In his book My experience in the Syrian revolution: Kafriya and al-Faou'a…and the countryside of Idlib, recently published by the Arab Center for Research and Policy Studies (144 pages with an index), author Dr. Khatib Badlah, says that it didn't occur to him to write about his experience in the Syrian revolution for a number of reasons. Since the revolution was still underway: "we who took part in the revolution did not know how it will end; since most of the people I will need to mention are still alive, my writing could cause them unnecessary problems exposing them to risks; and lastly but most importantly, discussion of the towns of Kafriya and al-Faou'a is an extremely sensitive matter, inhabited as they are by Syrian citizens of the Jaafari Shia sect, in the midst of an area that is predominantly inhabited by Sunni Muslims…"
Nevertheless, as he felt that "trying to delay the treatment of the disease that afflicts us" is ill-advised, he decided to tell his story. "At the beginning of the revolution, I was closely affiliated with the popular coordination committees of the city of Idlib, and enjoyed credibility among the young revolutionaries. I, at age 59, had participated in most of their demonstrations against the Assad regime – including those that were met with tear gas and gun fire – in addition to my being a writer known to figure among the opponents of the regime." This proximity to the coordination committees put him in the forward ranks of the "revolutionaries" at first, but it became more and more difficult for him to continue, especially when he felt the need to stand up to the Islamization of the Syrian revolution or to protest tactics of kidnapping, abduction, and hostage taking. Whether natives of Idlib or newcomers, those who had an agenda of Islamization with a pretext of supporting the "the followers of ahl al-sunna and al-jama'ah", saw in him a dissident who broke off his relationship with the Baath party officials and the regime in Idlib. Although at first Badlah made use of his relations and his high standing in the hearts of many influential people to save "those who had fallen into the snares of the new warlords or had been abducted by people in quest of revenge, and not revolution."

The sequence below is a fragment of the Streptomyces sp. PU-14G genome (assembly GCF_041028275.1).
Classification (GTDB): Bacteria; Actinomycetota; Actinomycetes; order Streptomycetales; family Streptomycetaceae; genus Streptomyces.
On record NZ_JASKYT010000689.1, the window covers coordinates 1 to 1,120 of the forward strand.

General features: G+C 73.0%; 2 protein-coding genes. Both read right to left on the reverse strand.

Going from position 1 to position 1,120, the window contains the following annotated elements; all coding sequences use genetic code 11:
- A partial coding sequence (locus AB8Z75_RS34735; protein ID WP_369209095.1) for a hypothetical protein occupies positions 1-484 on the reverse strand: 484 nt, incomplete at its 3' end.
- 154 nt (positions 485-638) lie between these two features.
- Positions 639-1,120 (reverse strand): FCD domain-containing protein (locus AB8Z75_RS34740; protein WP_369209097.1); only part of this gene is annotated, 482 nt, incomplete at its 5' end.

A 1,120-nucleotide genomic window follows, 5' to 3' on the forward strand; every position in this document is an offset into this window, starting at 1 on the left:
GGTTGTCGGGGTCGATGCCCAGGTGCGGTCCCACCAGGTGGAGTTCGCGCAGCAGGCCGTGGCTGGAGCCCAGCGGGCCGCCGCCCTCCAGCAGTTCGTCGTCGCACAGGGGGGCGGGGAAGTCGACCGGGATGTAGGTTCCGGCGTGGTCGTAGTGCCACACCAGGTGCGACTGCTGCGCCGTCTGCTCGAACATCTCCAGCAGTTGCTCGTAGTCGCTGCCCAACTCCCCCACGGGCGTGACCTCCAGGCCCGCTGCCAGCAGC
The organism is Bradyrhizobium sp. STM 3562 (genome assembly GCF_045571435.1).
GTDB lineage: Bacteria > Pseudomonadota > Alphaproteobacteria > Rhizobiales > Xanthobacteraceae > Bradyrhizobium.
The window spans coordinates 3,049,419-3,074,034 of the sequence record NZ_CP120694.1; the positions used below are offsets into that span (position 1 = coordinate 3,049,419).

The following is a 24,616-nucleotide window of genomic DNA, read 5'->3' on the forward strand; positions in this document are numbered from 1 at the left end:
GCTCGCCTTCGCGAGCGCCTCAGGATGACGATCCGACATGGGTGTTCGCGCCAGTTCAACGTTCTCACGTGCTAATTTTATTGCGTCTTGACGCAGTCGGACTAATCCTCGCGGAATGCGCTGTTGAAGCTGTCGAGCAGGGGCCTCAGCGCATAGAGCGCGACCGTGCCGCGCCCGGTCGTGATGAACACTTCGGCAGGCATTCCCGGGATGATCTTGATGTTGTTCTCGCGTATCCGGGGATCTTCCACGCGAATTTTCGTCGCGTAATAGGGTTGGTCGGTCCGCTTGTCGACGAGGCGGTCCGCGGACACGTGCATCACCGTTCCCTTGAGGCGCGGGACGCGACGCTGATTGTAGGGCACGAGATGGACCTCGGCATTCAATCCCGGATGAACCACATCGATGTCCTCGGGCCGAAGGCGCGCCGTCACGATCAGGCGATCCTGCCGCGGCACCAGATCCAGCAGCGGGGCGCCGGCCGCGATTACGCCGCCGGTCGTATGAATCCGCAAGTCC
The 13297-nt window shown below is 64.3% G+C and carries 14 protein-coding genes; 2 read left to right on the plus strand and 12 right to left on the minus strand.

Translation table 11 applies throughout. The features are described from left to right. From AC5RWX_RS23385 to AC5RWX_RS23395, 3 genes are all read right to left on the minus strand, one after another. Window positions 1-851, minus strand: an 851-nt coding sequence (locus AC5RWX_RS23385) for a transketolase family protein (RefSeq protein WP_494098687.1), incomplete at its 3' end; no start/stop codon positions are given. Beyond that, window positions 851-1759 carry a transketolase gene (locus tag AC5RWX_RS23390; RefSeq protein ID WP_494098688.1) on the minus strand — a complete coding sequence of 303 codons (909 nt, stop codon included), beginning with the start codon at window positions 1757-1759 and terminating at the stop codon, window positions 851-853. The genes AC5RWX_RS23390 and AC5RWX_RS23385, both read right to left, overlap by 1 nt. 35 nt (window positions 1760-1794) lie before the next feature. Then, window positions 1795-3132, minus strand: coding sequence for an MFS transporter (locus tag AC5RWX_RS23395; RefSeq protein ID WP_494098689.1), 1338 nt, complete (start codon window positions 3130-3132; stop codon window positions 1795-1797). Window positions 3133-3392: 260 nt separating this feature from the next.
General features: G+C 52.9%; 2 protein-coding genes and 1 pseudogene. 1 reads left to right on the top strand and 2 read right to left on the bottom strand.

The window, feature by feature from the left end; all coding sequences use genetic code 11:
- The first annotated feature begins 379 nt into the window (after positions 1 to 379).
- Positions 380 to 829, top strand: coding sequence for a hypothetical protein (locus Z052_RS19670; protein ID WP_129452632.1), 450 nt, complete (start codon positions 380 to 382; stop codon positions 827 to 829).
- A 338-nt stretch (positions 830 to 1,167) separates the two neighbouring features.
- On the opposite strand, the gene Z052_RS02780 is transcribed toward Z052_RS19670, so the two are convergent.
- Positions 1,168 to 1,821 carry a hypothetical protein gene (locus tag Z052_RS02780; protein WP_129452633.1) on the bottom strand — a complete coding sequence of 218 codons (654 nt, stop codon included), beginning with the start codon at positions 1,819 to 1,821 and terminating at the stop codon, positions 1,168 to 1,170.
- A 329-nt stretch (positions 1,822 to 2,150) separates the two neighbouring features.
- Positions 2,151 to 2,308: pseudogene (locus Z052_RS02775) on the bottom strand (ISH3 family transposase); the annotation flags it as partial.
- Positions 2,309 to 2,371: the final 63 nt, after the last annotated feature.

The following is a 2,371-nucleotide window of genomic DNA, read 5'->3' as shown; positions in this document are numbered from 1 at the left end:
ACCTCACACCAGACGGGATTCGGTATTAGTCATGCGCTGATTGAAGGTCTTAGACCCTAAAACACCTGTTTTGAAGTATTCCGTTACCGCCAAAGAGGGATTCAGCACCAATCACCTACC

In this book Badlah highlights the mistakes made by revolutionaries who "drowned in sectarian division, particularly in Kafriya and al-Faou'a, where Shiites are besieged by Sunnis, while on the coast Sunnis are besieged by Shiites and Alawites." Notwithstanding this, Badlah does not feel prepared to allow himself "any kind of sympathy for the regime of the son of Hafez al-Assad, who I think should fall, in any case."
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